Tender and sensual, “The Cakemaker” mines powerful emotions from an unusual love triangle involving a sensitive German baker, a widowed Israeli cafe owner, and the man who loved them both.
Israeli writer-director Ofir Raul Graizer, making a strong feature debut, begins the story in a Berlin bakery, where Thomas (Tim Kalkhof) every morning makes sweet treats for his customers. One of those customers is Oren (Roy Miller), a businessman visiting from Jerusalem. Oren tries one slice of Thomas’ Black Forest cake and is hooked.
Soon, Oren is in Thomas’ apartment, and a romance ensues, rekindled once a month when Oren flies in for work from Israel. Oren tells Thomas he’s married with a son back in Jerusalem, and that she will never learn of this affair.
After a year, Oren’s visits suddenly stop. Thomas visits the Berlin branch of Oren’s company and learns that Oren was killed in a car accident in Jerusalem. Thomas is devastated by the news, but decides on a risky course: To go to Jerusalem, and try to meet Anat (Sarah Adler), Oren’s wife.
Thomas finds Anat running her cafe, sweating over the details of a rabbi’s inspection to have her kitchen certified kosher. Thomas, in English because he doesn’t speak Hebrew, asks Anat if she needs any kitchen help. One day, as she’s juggling the cafe with taking care of her son, Itai (Tomer Ben Yehuda), she gives him a job washing dishes, over the objections of Oren’s brother Motti (Zohar Strauss).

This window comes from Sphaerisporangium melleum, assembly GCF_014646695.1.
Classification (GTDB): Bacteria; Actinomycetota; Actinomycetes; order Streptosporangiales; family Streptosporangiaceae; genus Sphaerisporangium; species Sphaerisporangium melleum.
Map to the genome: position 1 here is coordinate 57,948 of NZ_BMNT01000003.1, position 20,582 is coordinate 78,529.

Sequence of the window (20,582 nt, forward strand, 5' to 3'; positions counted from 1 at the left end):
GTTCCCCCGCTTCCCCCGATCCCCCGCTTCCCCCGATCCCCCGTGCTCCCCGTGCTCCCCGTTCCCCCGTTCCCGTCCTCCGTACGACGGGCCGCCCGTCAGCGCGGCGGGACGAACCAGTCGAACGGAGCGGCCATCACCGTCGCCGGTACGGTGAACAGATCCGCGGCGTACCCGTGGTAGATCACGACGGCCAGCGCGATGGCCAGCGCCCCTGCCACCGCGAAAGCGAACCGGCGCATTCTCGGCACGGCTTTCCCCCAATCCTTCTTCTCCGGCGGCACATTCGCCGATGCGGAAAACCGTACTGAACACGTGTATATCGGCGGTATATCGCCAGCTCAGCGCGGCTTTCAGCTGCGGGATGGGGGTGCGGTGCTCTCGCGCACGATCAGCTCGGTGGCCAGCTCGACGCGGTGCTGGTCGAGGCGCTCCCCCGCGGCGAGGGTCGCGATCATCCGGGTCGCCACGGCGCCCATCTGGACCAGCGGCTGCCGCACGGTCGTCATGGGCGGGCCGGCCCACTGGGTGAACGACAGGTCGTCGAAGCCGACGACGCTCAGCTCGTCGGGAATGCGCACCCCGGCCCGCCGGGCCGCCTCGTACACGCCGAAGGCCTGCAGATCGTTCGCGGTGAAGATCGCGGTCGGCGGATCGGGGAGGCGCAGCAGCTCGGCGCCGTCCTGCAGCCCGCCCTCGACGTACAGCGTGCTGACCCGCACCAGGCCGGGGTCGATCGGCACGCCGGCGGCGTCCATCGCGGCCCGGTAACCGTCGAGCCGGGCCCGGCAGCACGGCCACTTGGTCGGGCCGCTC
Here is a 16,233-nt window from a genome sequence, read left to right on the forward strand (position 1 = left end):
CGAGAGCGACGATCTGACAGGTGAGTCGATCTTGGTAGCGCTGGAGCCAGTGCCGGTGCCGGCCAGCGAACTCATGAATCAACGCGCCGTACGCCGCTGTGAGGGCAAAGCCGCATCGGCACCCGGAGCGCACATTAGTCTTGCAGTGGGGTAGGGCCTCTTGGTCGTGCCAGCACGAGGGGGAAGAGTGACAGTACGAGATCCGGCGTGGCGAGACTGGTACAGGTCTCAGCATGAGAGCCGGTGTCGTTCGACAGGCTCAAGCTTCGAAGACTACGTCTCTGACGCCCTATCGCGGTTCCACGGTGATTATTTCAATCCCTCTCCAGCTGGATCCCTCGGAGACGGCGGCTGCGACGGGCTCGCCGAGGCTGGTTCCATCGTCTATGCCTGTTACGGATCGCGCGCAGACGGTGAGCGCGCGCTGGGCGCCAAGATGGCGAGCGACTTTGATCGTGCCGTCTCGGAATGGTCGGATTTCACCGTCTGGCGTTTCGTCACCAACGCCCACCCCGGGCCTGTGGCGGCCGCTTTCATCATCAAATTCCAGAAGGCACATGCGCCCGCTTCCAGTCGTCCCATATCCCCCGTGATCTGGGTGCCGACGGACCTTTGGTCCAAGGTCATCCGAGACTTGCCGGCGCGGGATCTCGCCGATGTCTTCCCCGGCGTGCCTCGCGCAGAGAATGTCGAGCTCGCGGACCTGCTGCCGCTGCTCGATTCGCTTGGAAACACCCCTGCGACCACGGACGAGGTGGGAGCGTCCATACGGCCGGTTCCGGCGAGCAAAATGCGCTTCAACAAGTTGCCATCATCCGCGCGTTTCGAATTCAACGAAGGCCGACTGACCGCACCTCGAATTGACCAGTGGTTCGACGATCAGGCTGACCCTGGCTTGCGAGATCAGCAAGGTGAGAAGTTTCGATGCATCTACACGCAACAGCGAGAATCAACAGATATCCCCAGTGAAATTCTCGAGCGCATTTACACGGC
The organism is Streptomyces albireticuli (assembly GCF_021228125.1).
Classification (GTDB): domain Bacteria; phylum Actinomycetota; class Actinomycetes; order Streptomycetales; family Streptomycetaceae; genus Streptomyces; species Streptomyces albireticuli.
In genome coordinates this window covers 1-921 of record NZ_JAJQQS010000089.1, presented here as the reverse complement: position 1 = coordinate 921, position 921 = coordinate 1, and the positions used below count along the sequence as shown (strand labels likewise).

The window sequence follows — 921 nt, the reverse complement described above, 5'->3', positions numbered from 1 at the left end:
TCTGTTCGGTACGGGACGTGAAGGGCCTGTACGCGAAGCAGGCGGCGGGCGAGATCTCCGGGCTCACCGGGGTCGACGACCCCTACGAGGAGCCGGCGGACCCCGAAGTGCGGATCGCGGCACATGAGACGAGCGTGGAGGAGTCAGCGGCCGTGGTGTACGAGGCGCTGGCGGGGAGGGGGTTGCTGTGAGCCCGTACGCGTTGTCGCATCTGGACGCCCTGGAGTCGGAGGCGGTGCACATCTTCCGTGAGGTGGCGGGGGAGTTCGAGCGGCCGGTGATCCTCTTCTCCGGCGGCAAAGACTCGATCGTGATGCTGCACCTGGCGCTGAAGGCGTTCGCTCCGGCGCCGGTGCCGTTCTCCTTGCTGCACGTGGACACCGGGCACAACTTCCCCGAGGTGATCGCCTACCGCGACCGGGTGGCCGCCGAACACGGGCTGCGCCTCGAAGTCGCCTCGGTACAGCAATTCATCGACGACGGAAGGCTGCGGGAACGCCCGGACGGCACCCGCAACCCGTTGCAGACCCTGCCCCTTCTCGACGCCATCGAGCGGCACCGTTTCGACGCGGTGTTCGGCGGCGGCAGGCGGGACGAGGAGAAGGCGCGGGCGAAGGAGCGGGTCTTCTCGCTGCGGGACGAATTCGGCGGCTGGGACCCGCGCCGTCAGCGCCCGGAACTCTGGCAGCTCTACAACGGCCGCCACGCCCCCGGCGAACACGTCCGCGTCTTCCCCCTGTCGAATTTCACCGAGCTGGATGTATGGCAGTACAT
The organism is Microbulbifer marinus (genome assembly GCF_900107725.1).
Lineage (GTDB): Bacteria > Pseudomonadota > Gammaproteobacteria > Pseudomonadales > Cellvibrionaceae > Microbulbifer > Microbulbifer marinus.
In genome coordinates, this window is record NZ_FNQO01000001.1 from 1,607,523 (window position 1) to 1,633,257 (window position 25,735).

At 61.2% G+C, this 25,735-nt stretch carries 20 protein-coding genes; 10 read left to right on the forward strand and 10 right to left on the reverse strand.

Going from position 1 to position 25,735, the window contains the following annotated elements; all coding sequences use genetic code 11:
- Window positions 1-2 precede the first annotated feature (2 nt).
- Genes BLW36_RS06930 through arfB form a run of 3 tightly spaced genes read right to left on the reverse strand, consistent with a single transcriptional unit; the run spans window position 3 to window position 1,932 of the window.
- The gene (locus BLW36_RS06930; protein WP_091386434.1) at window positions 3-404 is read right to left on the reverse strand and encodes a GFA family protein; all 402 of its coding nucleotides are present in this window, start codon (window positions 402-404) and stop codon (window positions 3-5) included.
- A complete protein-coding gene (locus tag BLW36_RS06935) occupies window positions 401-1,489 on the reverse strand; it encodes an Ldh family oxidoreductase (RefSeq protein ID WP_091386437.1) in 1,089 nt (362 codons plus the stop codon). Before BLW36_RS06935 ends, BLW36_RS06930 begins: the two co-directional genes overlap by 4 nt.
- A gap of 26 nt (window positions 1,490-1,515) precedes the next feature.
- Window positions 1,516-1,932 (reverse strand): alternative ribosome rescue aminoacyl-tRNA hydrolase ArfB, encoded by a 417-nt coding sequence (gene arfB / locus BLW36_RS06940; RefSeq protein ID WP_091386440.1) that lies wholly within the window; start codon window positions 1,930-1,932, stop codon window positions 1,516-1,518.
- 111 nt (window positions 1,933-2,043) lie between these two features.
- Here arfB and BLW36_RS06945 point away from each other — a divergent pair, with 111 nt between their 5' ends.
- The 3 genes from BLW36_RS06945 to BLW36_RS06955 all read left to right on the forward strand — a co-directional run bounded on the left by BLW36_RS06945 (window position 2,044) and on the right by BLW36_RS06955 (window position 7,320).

Soon, though, the baking urge is too great, and he starts making cookies and cakes. His pastries are delicious, but Anat warns they may not be kosher, and his baking them in the cafe could risk her certification —and with it, her business.
The one fault in Graizer’s story, and it’s a big one, is that we know what Thomas knows about Anat and her deceased husband — and we know it’s inevitable Anat will eventually find out, because all the clues are there. Heck, Oren’s mother Hanna (Sandra Sade) meets Thomas for all of five minutes and she intuitively knows he’s got a connection to her late son.
Delaying the inevitable reveal, Graizer provides space for his characters, notably the shy Thomas and the harried Anat, to show themselves to each other — two people with the same Oren-shaped hole in their hearts. Kalkhof, a relative newcomer with quiet charm, and Adler, who impressed as the grieving mother in “Foxtrot,” have an unhurried chemistry that makes their intertwined grief palpable and gives “The Cakemaker” a sweet finish.
Opened June 29, 2018, in select U.S. cities; opens Friday, August 10, in Salt Lake City, at the Tower Theatre. Not rated, but probably R for sexuality and some language. In Hebrew and German, with subtitles. Running time: 105 minutes.